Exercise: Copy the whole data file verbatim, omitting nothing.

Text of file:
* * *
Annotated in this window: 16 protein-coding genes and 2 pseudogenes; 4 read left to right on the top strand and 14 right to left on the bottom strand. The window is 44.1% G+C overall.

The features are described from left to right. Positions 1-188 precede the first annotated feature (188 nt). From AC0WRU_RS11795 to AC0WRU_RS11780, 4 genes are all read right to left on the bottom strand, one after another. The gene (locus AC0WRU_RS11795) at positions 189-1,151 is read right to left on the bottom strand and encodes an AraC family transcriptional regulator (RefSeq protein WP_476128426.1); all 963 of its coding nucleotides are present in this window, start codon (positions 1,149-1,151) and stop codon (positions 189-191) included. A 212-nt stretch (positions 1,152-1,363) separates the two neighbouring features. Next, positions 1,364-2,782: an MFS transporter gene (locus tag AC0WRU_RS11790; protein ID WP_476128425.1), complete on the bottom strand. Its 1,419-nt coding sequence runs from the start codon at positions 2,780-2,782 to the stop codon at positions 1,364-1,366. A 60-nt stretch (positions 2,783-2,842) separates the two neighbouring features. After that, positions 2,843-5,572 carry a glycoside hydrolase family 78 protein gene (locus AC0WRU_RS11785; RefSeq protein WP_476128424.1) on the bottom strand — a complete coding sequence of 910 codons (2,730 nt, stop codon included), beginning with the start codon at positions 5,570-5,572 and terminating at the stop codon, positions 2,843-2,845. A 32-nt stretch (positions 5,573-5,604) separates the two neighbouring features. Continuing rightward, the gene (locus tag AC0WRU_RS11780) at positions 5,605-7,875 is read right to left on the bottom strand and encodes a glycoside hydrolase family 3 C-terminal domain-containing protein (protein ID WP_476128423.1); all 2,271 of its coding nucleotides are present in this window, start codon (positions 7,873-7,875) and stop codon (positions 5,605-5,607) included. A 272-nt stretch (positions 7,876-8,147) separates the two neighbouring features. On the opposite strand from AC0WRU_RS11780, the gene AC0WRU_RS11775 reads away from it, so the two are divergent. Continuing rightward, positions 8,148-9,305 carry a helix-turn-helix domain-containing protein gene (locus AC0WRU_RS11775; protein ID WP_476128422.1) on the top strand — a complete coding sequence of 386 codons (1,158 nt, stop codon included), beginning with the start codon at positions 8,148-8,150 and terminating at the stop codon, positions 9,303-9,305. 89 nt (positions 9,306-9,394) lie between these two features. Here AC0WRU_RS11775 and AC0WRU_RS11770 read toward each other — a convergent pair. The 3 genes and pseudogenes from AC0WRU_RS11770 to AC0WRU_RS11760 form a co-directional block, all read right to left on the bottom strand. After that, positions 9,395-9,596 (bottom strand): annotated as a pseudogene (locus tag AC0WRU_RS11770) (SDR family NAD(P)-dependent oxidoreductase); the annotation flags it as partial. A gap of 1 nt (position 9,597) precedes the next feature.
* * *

Annotated in this window: 16 protein-coding genes and 2 pseudogenes; 4 read left to right on the top strand and 14 right to left on the bottom strand. The window is 44.1% G+C overall.

The features are described from left to right. Positions 1-188 precede the first annotated feature (188 nt). From AC0WRU_RS11795 to AC0WRU_RS11780, 4 genes are all read right to left on the bottom strand, one after another. The gene (locus AC0WRU_RS11795) at positions 189-1,151 is read right to left on the bottom strand and encodes an AraC family transcriptional regulator (RefSeq protein WP_476128426.1); all 963 of its coding nucleotides are present in this window, start codon (positions 1,149-1,151) and stop codon (positions 189-191) included. A 212-nt stretch (positions 1,152-1,363) separates the two neighbouring features. Next, positions 1,364-2,782: an MFS transporter gene (locus tag AC0WRU_RS11790; protein ID WP_476128425.1), complete on the bottom strand. Its 1,419-nt coding sequence runs from the start codon at positions 2,780-2,782 to the stop codon at positions 1,364-1,366. A 60-nt stretch (positions 2,783-2,842) separates the two neighbouring features. After that, positions 2,843-5,572 carry a glycoside hydrolase family 78 protein gene (locus AC0WRU_RS11785; RefSeq protein WP_476128424.1) on the bottom strand — a complete coding sequence of 910 codons (2,730 nt, stop codon included), beginning with the start codon at positions 5,570-5,572 and terminating at the stop codon, positions 2,843-2,845. A 32-nt stretch (positions 5,573-5,604) separates the two neighbouring features. Continuing rightward, the gene (locus tag AC0WRU_RS11780) at positions 5,605-7,875 is read right to left on the bottom strand and encodes a glycoside hydrolase family 3 C-terminal domain-containing protein (protein ID WP_476128423.1); all 2,271 of its coding nucleotides are present in this window, start codon (positions 7,873-7,875) and stop codon (positions 5,605-5,607) included. A 272-nt stretch (positions 7,876-8,147) separates the two neighbouring features. On the opposite strand from AC0WRU_RS11780, the gene AC0WRU_RS11775 reads away from it, so the two are divergent. Continuing rightward, positions 8,148-9,305 carry a helix-turn-helix domain-containing protein gene (locus AC0WRU_RS11775; protein ID WP_476128422.1) on the top strand — a complete coding sequence of 386 codons (1,158 nt, stop codon included), beginning with the start codon at positions 8,148-8,150 and terminating at the stop codon, positions 9,303-9,305. 89 nt (positions 9,306-9,394) lie between these two features. Here AC0WRU_RS11775 and AC0WRU_RS11770 read toward each other — a convergent pair. The 3 genes and pseudogenes from AC0WRU_RS11770 to AC0WRU_RS11760 form a co-directional block, all read right to left on the bottom strand. After that, positions 9,395-9,596 (bottom strand): annotated as a pseudogene (locus tag AC0WRU_RS11770) (SDR family NAD(P)-dependent oxidoreductase); the annotation flags it as partial. A gap of 1 nt (position 9,597) precedes the next feature.